The fastest-selling PC game ever is a 'World of Warcraft' expansion

'Shadowlands' has helped keep the 16-year-old MMO alive.

Blizzard Entertainment

When you think of hot-selling PC games, you probably think of the annual Call of Duty refresh or Rockstar’s latest magnum opus. However, the all-time record just went in a (somewhat) unexpected direction. Blizzard claims that World of Warcraft: Shadowlands, an expansion for its 16-year-old MMO, is now the fastest-selling PC game “of all time.” Gamers bought about 3.7 million copies worldwide in the game’s first full day of availability, pushing past the 3.5 million of the previous record holder — conveniently, Blizzard’s own Diablo III.

The developer was also keen to point out that World of Warcraft was enjoying a revival before the launch. The online RPG had the highest number of subscribed players in the months up to and immediately after an expansion launch compared to any point in the past decade. More people have been playing year-to-date than in the same period in any of the past 10 years, Blizzard added, and total player time for the time frame “nearly doubled” compared to the same point in 2019.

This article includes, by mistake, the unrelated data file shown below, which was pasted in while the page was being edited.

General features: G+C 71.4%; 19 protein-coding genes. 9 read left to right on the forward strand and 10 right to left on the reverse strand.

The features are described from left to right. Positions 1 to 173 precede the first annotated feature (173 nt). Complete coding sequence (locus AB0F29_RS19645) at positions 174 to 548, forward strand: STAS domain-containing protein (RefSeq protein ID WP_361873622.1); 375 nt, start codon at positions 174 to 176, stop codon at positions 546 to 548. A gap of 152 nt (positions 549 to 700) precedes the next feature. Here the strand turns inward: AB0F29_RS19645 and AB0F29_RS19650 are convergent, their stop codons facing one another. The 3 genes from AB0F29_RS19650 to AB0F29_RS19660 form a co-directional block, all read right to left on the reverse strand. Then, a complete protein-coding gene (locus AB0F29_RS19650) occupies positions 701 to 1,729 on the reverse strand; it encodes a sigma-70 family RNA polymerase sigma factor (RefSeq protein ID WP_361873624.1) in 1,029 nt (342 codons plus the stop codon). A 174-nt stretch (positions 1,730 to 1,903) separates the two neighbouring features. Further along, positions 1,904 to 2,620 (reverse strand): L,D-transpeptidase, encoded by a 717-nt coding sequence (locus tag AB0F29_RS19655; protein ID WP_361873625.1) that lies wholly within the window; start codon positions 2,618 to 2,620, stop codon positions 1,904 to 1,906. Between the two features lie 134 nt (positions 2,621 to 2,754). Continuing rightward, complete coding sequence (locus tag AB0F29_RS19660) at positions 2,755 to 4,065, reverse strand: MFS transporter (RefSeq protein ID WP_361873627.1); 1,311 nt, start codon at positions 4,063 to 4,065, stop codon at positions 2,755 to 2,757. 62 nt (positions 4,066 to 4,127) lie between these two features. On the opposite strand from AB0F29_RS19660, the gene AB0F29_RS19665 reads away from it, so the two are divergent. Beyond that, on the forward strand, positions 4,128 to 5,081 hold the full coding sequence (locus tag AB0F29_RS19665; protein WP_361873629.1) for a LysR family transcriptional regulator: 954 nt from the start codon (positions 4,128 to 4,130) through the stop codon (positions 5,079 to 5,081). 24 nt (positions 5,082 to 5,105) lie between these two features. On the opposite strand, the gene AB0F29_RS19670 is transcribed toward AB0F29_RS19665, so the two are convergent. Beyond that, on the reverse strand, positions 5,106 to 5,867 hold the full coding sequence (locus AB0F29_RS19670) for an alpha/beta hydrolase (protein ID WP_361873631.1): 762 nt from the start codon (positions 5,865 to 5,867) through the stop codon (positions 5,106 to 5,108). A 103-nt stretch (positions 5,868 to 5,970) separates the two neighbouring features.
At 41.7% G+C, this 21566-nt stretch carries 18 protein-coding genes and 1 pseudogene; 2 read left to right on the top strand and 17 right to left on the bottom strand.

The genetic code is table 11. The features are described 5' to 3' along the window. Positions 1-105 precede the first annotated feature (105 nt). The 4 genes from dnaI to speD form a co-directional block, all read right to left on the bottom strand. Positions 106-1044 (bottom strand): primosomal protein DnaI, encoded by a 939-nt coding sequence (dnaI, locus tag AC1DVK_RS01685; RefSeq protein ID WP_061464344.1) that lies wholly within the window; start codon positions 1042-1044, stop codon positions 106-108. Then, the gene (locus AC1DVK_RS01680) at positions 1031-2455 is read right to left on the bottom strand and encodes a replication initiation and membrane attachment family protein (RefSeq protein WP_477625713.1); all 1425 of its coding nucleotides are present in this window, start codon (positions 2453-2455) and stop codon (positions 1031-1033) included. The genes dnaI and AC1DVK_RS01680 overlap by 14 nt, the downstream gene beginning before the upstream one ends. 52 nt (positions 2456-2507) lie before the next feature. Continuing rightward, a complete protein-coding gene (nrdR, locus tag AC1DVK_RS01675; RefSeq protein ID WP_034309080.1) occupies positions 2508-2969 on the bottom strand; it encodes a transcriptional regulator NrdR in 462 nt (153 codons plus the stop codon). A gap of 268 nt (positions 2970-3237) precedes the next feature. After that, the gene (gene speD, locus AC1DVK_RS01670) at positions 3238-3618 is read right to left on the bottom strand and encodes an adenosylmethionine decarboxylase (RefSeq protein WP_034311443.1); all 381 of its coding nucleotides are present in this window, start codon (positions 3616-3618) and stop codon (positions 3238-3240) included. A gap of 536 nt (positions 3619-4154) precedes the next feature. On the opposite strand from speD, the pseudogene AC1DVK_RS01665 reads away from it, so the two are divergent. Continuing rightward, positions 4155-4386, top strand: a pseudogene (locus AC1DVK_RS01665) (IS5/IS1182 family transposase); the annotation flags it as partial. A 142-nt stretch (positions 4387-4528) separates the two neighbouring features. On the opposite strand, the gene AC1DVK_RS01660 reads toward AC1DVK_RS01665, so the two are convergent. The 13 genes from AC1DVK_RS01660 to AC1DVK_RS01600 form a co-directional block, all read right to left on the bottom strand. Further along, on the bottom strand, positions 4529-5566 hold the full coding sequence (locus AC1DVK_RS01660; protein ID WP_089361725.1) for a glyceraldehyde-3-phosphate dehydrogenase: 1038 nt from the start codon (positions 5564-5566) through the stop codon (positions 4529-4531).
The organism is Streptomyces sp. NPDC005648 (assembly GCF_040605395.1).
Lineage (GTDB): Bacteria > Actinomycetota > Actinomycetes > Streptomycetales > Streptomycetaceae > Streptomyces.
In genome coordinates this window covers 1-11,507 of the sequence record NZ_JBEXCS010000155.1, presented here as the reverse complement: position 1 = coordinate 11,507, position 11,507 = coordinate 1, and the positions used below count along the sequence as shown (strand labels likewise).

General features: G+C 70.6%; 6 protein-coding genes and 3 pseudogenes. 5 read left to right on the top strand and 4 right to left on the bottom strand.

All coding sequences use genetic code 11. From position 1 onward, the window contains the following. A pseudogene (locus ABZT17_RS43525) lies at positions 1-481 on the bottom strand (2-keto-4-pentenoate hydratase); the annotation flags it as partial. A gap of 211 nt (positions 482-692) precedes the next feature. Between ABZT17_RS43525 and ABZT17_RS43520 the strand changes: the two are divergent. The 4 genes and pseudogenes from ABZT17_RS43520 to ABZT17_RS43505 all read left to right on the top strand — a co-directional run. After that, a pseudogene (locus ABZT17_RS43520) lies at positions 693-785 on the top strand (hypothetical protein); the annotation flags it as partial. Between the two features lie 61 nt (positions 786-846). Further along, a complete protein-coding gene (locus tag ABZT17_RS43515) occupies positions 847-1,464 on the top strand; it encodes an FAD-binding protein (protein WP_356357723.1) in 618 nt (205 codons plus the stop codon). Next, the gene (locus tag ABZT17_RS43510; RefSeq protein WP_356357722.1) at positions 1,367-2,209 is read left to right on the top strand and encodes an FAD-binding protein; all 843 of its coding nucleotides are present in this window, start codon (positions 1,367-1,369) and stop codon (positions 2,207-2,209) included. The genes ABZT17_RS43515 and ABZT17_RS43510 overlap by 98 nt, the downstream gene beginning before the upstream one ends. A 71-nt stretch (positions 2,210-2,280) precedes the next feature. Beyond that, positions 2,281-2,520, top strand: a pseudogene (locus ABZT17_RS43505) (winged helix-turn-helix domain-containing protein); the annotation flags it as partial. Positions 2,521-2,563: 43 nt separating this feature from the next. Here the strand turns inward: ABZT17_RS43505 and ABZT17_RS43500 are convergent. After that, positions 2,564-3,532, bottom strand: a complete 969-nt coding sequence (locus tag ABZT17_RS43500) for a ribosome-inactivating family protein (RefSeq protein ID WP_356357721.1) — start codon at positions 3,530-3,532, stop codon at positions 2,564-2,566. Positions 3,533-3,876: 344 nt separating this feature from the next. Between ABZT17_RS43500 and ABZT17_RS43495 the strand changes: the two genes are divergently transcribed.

There are some caveats. Blizzard is clearly focused on paid games, not free-to-play or giveaways. The Total War Saga: Troy giveaway saw 7.5 million people claim a copy within 24 hours, for instance. It’s also notable that other World of Warcraft expansions have come close — Cataclysm sold 3.3 million copies in 2010. Shadowlands is doing well, but its all-time highs aren’t that much higher.

We’d add that the COVID-19 pandemic may have played a significant role in uptake. If you’re keeping safe at home instead of heading out, you’ll have much more time to devote to hours-long raids and level grinding.

Even so, the revival is notable. World of Warcraft was one of the most popular games of any kind for a long while, but faded in recent years as rival online experiences and an aging engine worked against it. Virtually any other MMO would have been on the cusp of shutting down, if it hadn’t already. The question, of course, is whether or not this is sustainable. There’s no guarantee people will keep playing as the pandemic (hopefully) eases in 2021. If nothing else, this shows the Warcraft name still has a lot of value.